Hello, friends and well-wishers! My name is Dustyn Cormier. I live in a small town in the Hudson Valley in New York and I have been an avid and award-winning homebrewer for about 15 years. By day I’m an assistant principal at a middle school (yes, I am a bit crazy) and by night and weekends I am a homebrew and craft beer nerd.
Today’s article will be all about a style of beer that we don’t see in America very often called the Dortmunder export lager. We will talk about the characteristics of the style as well as its history. I’ll also share with you some tips if you decide to brew your own batch some day down the road. If you live in America and you want to try this style for yourself before you brew it (highly recommended), then, unfortunately, there are not many options that are widely available. Dortmunder Gold, from Great Lakes Brewing Company in Cleveland, Ohio, is one of the most well-known and widely available Dortmunder export lagers from an American brewery. If you want a more traditional take on the style, then you might be able to find DAB Original or DAB Export from the Dortmunder Actien-Brauerei.
History of Dortmunder Export Lager Style
The term “Dortmunder” refers to something or someone from or made in Dortmund, Germany. Dortmund is located in northwest Germany on the Ruhr River in an area known as North Rhine-Westphalia. The city’s brewing history can be traced back all the way to 1266 and it was once one of Germany’s most prodigious brewing cities. The Dortmunder export lager style did not get started, though, until 1873 when several local breweries came together under the name Dortmunder Union. They created the style in response to the rising popularity of golden pilsners throughout Germany and the surrounding areas. During World War II, the city of Dortmund was largely destroyed, but the city and brewery were rebuilt and the Dortmunder export lager became the most popular beer style in Germany until 1970 when it was surpassed by pilsner.
Brewing a Dortmunder
Now that we’ve had our history lesson for the day, let’s talk about what exactly a Dortmunder export lager is and, to be honest, it’s a bit of an in-betweener. Export is usually described as being in between a helles and a pilsner. It is a golden lager with an SRM in the 4-6 range. Typically, the style is drier and hoppier than a helles, but not as hoppy and more full-bodied than a pilsner. Export is also usually a bit stronger than both a helles and a pilsner, with an ABV tending to fall in the 5-6% range. The 2021 BJCP guidelines describe the export lager as having “a smooth malty profile with a bitter, hoppy character in a slightly above-average body and strength beer.”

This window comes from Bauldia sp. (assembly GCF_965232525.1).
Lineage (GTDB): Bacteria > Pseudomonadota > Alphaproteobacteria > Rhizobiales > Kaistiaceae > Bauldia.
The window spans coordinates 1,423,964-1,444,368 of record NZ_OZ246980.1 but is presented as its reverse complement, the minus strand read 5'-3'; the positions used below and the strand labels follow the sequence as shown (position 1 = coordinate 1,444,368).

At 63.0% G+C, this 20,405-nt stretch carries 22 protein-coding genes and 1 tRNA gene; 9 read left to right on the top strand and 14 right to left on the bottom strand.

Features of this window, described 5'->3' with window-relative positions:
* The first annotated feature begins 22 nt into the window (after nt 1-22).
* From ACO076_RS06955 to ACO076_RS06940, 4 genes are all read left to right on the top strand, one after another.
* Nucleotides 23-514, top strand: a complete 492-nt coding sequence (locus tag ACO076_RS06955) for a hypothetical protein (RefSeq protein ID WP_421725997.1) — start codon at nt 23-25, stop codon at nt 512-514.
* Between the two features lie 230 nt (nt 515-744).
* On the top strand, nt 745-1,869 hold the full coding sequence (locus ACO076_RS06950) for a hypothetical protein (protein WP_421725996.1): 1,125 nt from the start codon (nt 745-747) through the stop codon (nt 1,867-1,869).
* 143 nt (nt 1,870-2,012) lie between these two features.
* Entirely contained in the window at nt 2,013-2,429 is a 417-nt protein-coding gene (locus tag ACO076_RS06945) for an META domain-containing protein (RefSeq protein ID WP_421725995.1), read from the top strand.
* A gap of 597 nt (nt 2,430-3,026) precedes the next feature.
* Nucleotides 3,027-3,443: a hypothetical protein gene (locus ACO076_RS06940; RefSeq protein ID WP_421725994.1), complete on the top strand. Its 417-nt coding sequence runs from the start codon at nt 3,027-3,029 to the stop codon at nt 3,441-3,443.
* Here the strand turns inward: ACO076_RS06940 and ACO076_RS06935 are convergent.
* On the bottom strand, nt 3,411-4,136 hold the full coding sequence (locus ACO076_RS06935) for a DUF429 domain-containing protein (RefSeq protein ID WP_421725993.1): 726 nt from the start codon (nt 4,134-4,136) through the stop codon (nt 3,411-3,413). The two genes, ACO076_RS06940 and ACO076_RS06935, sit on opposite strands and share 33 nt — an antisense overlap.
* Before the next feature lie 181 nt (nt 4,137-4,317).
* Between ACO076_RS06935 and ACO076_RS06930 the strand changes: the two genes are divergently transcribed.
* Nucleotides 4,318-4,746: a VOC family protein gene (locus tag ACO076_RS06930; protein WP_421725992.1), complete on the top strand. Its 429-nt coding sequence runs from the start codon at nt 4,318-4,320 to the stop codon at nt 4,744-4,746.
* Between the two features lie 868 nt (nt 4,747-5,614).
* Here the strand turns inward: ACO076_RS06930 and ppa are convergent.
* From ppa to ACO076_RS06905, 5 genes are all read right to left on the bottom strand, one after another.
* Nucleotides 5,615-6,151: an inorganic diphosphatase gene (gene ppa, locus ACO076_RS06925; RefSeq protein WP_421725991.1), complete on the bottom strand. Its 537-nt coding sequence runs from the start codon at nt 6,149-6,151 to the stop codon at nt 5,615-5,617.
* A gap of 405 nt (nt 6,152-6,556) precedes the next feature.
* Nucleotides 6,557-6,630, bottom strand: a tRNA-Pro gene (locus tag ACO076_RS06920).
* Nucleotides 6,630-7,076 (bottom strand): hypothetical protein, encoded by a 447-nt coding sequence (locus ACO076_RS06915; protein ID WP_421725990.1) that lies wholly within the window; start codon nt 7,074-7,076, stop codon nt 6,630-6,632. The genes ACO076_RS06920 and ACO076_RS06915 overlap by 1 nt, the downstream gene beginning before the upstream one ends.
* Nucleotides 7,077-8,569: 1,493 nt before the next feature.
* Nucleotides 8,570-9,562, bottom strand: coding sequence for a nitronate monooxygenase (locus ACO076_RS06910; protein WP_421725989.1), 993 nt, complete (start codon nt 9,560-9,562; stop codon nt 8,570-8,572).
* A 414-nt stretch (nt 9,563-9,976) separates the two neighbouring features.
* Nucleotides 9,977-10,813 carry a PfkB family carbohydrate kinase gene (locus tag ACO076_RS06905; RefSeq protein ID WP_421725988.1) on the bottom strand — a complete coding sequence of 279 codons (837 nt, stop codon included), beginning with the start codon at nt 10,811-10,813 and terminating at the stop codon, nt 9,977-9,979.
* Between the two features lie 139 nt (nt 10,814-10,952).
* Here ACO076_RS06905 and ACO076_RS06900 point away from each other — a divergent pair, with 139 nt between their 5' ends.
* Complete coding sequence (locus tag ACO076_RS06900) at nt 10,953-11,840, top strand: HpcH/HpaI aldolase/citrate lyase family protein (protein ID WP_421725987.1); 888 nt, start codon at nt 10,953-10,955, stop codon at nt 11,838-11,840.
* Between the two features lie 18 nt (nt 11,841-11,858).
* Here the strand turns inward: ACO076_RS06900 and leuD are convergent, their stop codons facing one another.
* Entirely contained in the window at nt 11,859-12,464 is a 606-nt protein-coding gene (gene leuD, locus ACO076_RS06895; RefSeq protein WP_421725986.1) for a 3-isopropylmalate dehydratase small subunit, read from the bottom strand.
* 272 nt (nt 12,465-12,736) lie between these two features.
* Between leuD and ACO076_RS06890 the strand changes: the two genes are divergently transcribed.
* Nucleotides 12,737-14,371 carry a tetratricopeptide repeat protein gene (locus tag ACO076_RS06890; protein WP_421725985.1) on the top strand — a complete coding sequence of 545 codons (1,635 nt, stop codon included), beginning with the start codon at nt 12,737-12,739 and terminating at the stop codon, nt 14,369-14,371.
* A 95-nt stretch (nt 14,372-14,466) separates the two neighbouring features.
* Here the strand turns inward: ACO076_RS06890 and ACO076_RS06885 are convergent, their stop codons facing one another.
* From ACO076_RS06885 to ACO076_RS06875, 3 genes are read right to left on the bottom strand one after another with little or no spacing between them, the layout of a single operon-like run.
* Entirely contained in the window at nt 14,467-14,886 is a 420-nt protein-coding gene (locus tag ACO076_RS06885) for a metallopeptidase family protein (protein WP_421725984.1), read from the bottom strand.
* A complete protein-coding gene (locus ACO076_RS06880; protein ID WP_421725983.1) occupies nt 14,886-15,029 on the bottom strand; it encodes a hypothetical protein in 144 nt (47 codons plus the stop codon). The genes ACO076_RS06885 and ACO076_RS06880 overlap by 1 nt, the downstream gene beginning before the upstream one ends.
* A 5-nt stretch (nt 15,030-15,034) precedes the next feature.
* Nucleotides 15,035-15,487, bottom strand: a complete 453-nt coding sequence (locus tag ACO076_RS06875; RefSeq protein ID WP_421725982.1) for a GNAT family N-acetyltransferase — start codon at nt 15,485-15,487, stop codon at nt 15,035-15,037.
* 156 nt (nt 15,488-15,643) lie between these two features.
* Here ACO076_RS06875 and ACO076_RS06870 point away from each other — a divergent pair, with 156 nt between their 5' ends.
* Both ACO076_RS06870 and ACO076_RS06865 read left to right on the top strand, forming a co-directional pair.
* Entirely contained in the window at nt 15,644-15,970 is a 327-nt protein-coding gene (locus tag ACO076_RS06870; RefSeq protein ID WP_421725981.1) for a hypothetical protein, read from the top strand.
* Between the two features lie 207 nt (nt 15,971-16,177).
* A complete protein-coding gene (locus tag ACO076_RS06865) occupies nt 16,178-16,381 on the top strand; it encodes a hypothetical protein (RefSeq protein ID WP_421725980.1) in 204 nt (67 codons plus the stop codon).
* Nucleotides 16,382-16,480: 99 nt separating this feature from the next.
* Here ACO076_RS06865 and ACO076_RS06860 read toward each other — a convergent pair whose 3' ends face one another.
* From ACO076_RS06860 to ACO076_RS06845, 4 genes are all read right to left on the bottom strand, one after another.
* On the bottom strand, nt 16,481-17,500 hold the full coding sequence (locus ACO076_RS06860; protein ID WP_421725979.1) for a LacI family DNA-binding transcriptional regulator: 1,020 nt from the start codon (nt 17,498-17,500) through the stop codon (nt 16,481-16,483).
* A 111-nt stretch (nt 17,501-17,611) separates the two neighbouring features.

Brewing a Dortmunder is pretty similar to brewing other standard golden German lagers. Utilize a grain bill with pilsner and Munich malt in a 2:1 ratio with about 1-2% melanoidin malts. German noble hops should be used while aiming for 20-30 IBUs. A decoction mash would be traditional, but it isn’t necessary. You can brew this beer with most water profiles, but if your water is especially soft, then you might want to add a small amount of gypsum to your mash and sparge water. A standard 60-minute mash at 152℉ would work well and boil for 90 minutes. Use a German lager yeast and remember, since this is a lager, if you are using liquid yeast, then you will need a bigger starter and more oxygenation than you might use for a similar-sized ale. Ferment the beer at 50℉ for a week and then raise the temperature to 60 for a week to dry the beer out and help clear up any diacetyl. After fermentation is complete, package the beer and lager it as cold as you can get it for 4 weeks and carbonate it to 2-2.5 volumes.
The Dortmunder export lager is an interesting beer that can be quite refreshing on a hot day, but has enough body and malt to still drink it in the colder months. If you come across any in the store, then I suggest you give it a shot or use the tips in this article to try brewing your own version.
Beer Judge Certification Program. “Beer Judge Certification Program.” Beer Judge Certification Program,
Klemp, K. Florian. “The Import of Export.” All About Beer Magazine, vol. 21, no. 3, 2000. All About Beer Magazine,
Zainasheff, Jamil, and John J. Palmer. Brewing Classic Styles: 80 Winning Recipes Anyone Can Brew. Brewers Publications, 2007.
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